Determining Standards For Research, Diagnosis, And Clinical Practice
What is abstinence anyway? To a layperson, it may sound obvious, but just as with defining a pre-diabetic cut off for blood sugar or a hypertension-qualifying blood pressure, patterns of drug use are empirically evaluated by experts who must ultimately rely on professional judgment and expert consensus to determine standards for research, diagnosis, and clinical practice. Should abstinence be measured continuously from the first day of treatment or at an endpoint such as one month or six months following treatment inception? If someone is drug-free for many months but has a one-night binge, how should that be categorized? What counts as a binge? Given that addiction, like many other chronic diseases, often requires long-term treatment, there are competing implications for how to characterize someone’s drug use over time and in clinical versus research settings.
Most commonly, for instance, tobacco cessation researchers have reported continuous abstinence or point prevalence of use (that is, abstinence as confirmed at a pre-specified discrete date or time interval) as endpoints. The major benefits of continuous abstinence are that it is more stable, better approximates likelihood of lifelong abstinence and health benefits, and is more closely tied to the treatment intervention than point prevalence. The major benefits of point prevalence are that it has less recall bias (that is, when measured via self-report), has less variability due to missing data, and can detect delayed quitting. Given that drug testing (whether for tobacco or other substances) can often only detect use within the preceding few days, point prevalence is more readily validated biochemically than is continuous abstinence. However, depending on the substance, drug testing can approximate continuous abstinence (for example, when performed monthly) quite accurately as sustaining drug use only during intervals between tests is highly uncommon among those with severe substance use disorders.
All of these considerations beget a broader question: Why shouldn’t the FDA treat substance use disorders any differently than other chronic disorders? We often have treatments for symptoms but that do not directly target the underlying disease (consider cough syrup for someone with a case of bronchitis). Many medications currently approved today—for diabetes, hypertension, heart disease, renal disease, and so forth—are not curative and do not necessarily help patients achieve symptom remission (either completely or continuously) to receive approval to go to market. Patients with diabetes may fail to achieve an HbA1c under 8.5 but still benefit from treatment and slow end organ damage through partial glycemic control. It is common for patients managed for hypertension to present clinically with elevated blood pressures, sometimes due to medication nonadherence, but they are not kicked out like a methadone patient with an opioid-positive urine toxicology. There is a refreshing aspect to the health secretary’s announcement that suggests some of the old shackles of stigma and prejudice constraining our institutions are being pried loose.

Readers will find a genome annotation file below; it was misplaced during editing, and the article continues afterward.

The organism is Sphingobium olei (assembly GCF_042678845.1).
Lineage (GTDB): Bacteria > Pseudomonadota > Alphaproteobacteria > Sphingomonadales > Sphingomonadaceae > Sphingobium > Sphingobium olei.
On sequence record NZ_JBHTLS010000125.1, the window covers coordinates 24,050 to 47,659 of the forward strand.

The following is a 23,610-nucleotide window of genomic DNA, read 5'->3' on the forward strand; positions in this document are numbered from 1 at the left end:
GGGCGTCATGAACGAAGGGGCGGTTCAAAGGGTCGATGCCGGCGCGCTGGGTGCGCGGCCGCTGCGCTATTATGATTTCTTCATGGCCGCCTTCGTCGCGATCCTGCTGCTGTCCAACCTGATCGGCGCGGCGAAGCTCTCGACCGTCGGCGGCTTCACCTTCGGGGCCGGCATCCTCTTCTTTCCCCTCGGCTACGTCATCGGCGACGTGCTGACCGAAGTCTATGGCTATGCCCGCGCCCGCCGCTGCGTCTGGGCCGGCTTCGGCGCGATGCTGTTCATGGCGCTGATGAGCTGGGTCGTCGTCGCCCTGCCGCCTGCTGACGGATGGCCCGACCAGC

As Secretary Azar stated, it is “a misconception that patients must achieve total abstinence in order for MAT to be considered effective.” There has long been a double standard in addiction medicine. While we tolerate imperfect outcomes throughout most of medicine, addiction treatment has often required perfection from patients who are otherwise reprimanded for their lack of will or poor choices in life. If the use of an addiction medication, such as buprenorphine, doesn’t eradicate drug use completely, it is too often vilified in the media along with the patients who take it, the doctors who prescribe it, and the pharmaceutical companies that make it. We need our institutions to join families and caregivers in standing up for these patients and defend their interests. Perhaps, ultimately, the FDA is signaling that individuals with addiction are now allowed to be imperfect, too.